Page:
settlement under the surface of excavation. Muntohar and Liao (2013) accomplished some numerical
simulations with Plaxis 2D for analyzing the effect of soil parameters according to two structures in
In this study, the numerical modelling was verified according to the result of stabilized wall by Briaud and Lim
(1999). Some parametric analyses were performed on nine soil walls with different properties then
displacements and settlements of walls were determined. According to FHWA manual, the safety factor was
determined for analyzed walls and the stabilized soil walls were designed by Slope/W (Geostudio software),
finally the stress-strain analysis and modelling were simulated by finite element software (Plaxis 2D).


The stabilizing method for a wall with 7.5 meters height and 60 meters length is pile-anchor. The center to
center space of two H-shaped piles is about 2.44 meters, also two rows of anchor with angle of 30 degrees and
12.35 meters length is performed. The soil type of this site is sand and the unit weight of this is 18.5 kN/m3, and
the underground water level is also on 9.5 meters depth under the ground surface. Table 1 indicates the
properties of soil, anchor and pile.

Table 1: Parameters of numerical model

a) Soil
(kN/m3) C (kPa) (deg)
0.93 21 1200 272 0.65 0 32
b) Anchor
Lock-off Tendon Tendon
load 1 stiffness 1 Stiffness 2
(m) (m) load 2 (kN)
(kN) (kN.m) (kN.m)
7.3 5.05 182.35 160 19846 19479
c) Pile
Diameter Spacing EI EA
(m) (m) (mm) (m) (kN. ) (kN)
9.15 1.65 250 2.44 11620 1.47E+06

Figure 1 shows the variation of horizontal displacement versus the depth of excavation and there
is good agreement between the model results and measured data.
Vol. 23 [2018], Bund. 03 267

Figure 1: Horizontal displacement along wall height

As mentioned, numerical models of stabilized wall with both pile & anchorage and concrete & anchorage
methods were created in Plaxis 2D. In this software, the hardening behavior of (HS) was applied to soil clusters.
The soil behavior model was assumed to be nonlinear elastoplastic with isotope hardening that is appropriate for
static analyses of soil material. Simulation of confining stress effects on deformation modulus of soil, plastic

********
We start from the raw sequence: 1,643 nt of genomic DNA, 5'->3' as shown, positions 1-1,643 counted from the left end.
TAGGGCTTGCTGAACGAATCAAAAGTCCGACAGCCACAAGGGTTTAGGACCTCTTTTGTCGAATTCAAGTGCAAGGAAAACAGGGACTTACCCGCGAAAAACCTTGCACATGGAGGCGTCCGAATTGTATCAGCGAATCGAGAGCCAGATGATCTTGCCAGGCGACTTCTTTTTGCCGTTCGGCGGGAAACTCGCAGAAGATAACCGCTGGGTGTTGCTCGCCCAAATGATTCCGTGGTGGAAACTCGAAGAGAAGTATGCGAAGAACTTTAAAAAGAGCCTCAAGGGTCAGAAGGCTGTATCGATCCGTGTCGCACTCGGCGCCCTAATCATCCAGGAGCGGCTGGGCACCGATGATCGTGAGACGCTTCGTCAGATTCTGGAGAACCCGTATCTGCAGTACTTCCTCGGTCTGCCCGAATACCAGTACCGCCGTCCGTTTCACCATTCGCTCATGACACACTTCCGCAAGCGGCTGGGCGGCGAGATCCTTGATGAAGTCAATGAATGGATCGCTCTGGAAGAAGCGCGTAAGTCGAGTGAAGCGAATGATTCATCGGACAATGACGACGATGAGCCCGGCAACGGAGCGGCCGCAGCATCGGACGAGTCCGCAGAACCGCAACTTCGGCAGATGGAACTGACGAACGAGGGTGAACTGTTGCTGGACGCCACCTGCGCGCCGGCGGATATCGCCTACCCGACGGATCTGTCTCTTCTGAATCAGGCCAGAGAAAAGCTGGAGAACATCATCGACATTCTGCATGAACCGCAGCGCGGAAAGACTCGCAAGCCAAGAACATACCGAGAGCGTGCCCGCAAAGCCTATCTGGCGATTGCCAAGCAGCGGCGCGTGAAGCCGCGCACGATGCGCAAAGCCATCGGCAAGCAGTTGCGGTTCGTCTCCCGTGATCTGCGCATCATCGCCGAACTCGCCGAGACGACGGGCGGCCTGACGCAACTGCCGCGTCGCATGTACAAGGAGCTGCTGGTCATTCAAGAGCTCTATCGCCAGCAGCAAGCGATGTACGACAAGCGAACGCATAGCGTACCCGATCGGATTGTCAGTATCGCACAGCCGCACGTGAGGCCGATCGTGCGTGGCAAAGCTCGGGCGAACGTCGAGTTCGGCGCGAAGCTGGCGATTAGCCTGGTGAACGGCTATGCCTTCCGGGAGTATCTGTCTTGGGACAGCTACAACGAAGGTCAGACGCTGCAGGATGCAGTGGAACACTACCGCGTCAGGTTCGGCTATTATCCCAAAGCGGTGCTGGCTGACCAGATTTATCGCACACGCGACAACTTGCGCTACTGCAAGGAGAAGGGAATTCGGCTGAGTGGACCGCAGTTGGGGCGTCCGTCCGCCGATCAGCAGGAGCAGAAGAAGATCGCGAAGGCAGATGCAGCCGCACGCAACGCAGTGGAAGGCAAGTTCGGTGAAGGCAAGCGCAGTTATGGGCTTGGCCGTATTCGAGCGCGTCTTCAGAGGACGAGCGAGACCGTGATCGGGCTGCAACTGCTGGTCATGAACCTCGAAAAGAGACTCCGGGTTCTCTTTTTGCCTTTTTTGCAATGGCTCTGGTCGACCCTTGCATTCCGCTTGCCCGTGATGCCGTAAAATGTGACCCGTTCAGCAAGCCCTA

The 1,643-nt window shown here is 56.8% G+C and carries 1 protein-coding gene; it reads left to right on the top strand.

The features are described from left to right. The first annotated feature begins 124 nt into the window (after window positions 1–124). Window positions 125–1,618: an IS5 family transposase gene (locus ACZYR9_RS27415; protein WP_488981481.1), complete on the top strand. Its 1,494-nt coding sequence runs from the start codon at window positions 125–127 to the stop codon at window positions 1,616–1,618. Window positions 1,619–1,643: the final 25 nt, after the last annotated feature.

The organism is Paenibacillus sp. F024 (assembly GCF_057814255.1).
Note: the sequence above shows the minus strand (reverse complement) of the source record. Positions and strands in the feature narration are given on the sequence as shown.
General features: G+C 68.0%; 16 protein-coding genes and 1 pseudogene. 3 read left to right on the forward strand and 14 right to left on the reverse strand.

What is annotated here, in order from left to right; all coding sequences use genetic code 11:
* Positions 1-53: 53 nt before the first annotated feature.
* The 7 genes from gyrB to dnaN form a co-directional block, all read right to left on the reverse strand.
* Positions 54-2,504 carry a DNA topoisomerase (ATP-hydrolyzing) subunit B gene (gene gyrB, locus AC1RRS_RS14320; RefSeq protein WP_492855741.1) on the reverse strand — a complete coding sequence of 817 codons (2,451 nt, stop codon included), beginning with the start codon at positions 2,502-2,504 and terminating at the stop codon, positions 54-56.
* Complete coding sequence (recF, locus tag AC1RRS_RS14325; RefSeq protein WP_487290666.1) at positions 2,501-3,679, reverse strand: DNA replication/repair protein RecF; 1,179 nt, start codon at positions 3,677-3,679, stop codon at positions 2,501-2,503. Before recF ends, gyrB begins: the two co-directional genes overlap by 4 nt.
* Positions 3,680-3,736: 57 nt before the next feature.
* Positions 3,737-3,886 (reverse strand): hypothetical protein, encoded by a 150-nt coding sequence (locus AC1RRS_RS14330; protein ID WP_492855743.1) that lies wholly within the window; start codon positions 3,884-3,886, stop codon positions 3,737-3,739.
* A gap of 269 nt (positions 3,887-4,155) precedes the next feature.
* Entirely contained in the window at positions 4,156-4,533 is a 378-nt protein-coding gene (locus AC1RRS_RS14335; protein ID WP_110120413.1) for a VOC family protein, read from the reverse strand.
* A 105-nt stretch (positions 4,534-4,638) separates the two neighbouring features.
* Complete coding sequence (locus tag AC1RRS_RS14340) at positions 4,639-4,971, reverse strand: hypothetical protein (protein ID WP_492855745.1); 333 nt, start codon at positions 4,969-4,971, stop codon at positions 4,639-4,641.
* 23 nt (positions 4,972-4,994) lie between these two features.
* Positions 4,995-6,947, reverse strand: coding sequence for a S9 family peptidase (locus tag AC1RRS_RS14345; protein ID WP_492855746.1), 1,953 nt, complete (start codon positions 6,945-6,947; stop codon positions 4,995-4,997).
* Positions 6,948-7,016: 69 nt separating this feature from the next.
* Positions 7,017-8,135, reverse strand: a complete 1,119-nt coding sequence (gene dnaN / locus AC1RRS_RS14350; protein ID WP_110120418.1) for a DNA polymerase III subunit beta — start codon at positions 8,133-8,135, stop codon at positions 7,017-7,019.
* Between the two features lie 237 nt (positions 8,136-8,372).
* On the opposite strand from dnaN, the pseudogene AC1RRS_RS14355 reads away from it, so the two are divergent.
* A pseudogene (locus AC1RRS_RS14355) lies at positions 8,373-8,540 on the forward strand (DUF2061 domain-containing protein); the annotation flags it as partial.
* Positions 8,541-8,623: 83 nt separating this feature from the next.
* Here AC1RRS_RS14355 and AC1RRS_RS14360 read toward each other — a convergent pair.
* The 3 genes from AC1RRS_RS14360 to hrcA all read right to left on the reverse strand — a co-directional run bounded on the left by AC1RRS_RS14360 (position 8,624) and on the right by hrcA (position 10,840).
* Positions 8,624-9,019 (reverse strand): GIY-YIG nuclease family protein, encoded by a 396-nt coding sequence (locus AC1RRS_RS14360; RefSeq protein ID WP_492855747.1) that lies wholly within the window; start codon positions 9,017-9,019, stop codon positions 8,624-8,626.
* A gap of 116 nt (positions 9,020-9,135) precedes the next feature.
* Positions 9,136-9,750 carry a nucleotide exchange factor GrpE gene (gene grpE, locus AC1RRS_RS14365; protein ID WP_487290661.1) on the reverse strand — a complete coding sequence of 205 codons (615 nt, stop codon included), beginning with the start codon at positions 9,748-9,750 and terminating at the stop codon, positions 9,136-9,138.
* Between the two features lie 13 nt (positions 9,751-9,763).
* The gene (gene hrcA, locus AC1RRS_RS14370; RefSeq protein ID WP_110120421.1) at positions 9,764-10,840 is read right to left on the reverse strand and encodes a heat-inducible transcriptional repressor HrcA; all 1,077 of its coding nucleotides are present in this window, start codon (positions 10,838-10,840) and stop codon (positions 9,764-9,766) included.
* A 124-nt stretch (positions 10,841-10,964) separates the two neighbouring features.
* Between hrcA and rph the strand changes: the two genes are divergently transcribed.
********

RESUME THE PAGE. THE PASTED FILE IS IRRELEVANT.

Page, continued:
strains, failure, separation of loading and unloading are another ability of this behavior model. Soldier pile,
nail, concrete block and shotcrete were modelled by using plate element in Plaxis based on two dimensional
modelling, an equivalent stiffness was computed for the length of the wall, the unbond length of anchors
(section between fixed end part of anchor and equivalent point on the pile) was also modelled considering with
Node to Node element. According to tensile behavior of anchor and insignificant moment value on this, the
modelling of fixed end section of anchors was done by Geogrid element with elastic behavior in Plaxis 2D and
equivalent stiffness was considered along the length of wall. Prestressing force were also divided to horizontal
distance of anchors.
The boundaries were considered according to Figure 2 in accomplished analyses. According to this Figure,
in order to ensure that boundaries of models do not affect analysis results, the length of ground surface behind
the soil wall (Be) was assumed to be 3 times of the value of soil height (H), and the length of ground surface in
front of soil wall (We) is also equaled to the value of wall height (H). According to model, defining appropriate
boundary conditions is required for stability of model and determining stiffness matrix; so the boundaries of
model was locked horizontally and both horizontally and vertically at two sides and base, respectively.
Vol. 23 [2018], Bund. 03 268

Figure 2: Boundary condition and dimensions of model

Triangular elements with 15 nodes were used to mesh the soil cluster in modelling process. The
mesh dimensions around the stabilized wall and specially around the anchors must be fine in order to
reduce the modelling errors and high amount of stress-strain variations, and also to reduce the
calculating time, the mesh dimensions for other areas were considered medium size. Figure 3 shows
the dimensions of mesh around the stabilized wall and soil cluster for one of the 9 models.